The thrill of the hurl seems to be spreading. This year, Germany, Switzerland, The Netherlands and the U.K. all held national mobile phone throwing championships. Winner of the women's distance throw in the British games was Jan Singleton, a public relations manager with GBO Bell Pottinger, in London. 8thDayUK, which organizes leisure and entertainment activities, combined the event with an invitation to recycle old mobile phones.
Singleton came to watch at Richmond Park Golf Course in London, and decided to join in. "Mobile phones can cause such stress in today's society, so chucking one down a field is quite therapeutic," she says. "The worst is when the battery runs low: It never gives you any warning. It just bleeps madly and then cuts you off."
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She had her revenge.
An enthusiast of badminton, tennis, running, cycling, hiking and skiing, Singleton used for her first two throws a style based on an overhead badminton clear, which is an over arm shot from one end of the badminton court to the other. She was seriously disappointed in the results. "Then I cottoned on to the fact that putting a bit of a spin on it, like the boys were doing, made it go a lot further," she says. On her third and final throw, the Englishwoman added some body English and the phone sailed for 127 feet, setting what was then a new women's world record.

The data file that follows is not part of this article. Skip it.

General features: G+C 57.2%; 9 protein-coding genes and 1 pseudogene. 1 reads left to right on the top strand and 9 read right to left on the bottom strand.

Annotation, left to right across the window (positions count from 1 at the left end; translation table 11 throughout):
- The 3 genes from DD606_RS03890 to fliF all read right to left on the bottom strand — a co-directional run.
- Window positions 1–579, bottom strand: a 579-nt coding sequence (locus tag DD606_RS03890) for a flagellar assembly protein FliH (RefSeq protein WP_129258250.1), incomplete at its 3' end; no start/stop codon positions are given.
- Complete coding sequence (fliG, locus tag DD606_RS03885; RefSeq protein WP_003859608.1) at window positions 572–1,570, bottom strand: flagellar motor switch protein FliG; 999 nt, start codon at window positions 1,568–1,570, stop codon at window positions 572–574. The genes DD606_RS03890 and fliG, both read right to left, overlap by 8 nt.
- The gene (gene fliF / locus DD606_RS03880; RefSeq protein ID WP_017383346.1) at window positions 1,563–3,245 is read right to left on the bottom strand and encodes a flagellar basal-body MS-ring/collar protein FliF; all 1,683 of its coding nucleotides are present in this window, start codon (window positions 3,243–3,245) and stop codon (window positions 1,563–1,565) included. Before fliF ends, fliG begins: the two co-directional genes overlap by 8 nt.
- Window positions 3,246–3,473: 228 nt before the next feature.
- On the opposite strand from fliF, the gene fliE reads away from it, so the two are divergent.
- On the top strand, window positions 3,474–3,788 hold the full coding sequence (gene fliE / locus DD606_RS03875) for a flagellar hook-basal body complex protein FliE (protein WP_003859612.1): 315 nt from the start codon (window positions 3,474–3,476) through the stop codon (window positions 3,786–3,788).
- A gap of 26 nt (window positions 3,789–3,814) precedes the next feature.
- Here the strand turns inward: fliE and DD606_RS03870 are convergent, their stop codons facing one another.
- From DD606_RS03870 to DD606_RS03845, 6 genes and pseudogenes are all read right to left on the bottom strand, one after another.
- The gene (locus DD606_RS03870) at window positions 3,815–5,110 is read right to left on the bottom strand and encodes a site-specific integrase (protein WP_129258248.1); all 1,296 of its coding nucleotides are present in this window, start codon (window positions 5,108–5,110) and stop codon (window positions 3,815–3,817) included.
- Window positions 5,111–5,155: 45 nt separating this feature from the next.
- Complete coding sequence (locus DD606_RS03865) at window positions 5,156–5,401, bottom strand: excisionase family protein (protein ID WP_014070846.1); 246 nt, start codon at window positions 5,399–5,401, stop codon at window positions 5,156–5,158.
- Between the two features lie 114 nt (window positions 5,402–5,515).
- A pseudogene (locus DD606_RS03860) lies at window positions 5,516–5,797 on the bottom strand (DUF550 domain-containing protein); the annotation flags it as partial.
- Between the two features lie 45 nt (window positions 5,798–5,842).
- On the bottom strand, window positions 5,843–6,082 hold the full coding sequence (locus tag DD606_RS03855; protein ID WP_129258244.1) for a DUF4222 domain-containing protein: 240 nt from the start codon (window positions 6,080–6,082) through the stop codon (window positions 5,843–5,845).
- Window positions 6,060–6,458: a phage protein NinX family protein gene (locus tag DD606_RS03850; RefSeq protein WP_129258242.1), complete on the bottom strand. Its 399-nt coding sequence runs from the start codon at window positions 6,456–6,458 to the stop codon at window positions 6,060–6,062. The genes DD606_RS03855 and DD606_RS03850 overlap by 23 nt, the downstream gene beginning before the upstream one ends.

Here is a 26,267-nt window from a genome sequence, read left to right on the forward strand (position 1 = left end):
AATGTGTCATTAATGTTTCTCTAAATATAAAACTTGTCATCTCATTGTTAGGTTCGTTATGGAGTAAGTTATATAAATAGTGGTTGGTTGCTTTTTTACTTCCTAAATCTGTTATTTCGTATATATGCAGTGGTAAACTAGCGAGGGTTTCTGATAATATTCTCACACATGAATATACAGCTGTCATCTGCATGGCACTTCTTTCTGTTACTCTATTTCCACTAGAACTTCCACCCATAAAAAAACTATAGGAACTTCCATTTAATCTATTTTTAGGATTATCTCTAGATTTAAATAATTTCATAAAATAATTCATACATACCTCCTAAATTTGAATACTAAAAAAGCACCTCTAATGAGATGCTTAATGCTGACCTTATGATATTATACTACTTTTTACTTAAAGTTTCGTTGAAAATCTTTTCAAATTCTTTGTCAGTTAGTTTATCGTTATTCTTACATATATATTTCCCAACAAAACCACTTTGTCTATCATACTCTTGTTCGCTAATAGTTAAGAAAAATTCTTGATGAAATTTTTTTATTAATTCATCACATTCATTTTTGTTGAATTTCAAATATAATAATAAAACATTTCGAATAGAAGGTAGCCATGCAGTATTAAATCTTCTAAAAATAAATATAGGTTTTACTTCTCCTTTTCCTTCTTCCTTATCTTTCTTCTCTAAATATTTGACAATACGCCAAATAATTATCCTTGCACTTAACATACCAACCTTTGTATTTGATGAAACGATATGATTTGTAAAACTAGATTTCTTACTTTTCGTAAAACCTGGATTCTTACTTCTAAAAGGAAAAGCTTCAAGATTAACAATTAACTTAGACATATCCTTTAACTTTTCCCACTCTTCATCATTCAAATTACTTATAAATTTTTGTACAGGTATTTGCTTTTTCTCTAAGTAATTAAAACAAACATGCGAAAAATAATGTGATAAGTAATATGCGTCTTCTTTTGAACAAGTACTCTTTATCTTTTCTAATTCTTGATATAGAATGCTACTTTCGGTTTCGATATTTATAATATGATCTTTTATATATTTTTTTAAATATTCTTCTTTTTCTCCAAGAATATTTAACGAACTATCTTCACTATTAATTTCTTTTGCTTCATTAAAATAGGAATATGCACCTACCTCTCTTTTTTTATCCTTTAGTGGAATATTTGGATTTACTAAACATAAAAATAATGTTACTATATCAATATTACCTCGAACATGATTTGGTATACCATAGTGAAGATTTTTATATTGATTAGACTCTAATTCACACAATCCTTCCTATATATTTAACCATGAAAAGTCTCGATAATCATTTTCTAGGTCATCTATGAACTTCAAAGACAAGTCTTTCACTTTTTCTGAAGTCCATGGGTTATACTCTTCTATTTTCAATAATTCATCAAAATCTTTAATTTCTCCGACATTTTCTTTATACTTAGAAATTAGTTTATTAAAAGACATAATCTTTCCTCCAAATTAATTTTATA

Singleton couldn't attend the World Championships, and her record fell to Finland's Marke Krok, who chucked her phone 136 feet to win the women's division and set a new world record.
But distance throwing is only half of this event, in a season of odd events, which includes swamp soccer, endurance sauna sitting, wife-carrying (which reportedly attracted former NBA star Dennis Rodman this year), and air guitar contests. Summer, so fleeting this far north, seems to make the Finns a bit giddy.
The other half of the phone throwing championship puts giddiness at center stage. This is the "freestyle" event, where judges rate contestants, both individuals and teams, on choreography, style and originality. The top score in the individual class went to Sten Kiezenbrink, of Haaksbergen, The Netherlands, a manager at The Phone House, an arm of one of Europe's biggest mobile phone retailers.
He dressed up as his company's widely known mascot, Mowbli, in an inflatable mobile phone suit with arms and legs. He put a premium on spontaneity.
"I didn't practice at all," he says. "I took a little dance and then threw myself across the line to the ground."
Even so, he barely edged out, by a single point, 5-year-old Paavo Kolari, of Finland, who dressed up as a pirate, complete with eye patch.
It was the German freestyle team, Team Bielefeld/mobile fun, that lifted this year's championship into surreality. The members wore hats that were white and gold replicas of the papal miter - in recognition of Pope Benedict XVI, the first German pope - and towels, in recognition of Finland's other national pastime, the sauna. Phone throwing as group performance art won them 77 points, blowing past their nearest rivals, the Austrians, who collected just 16.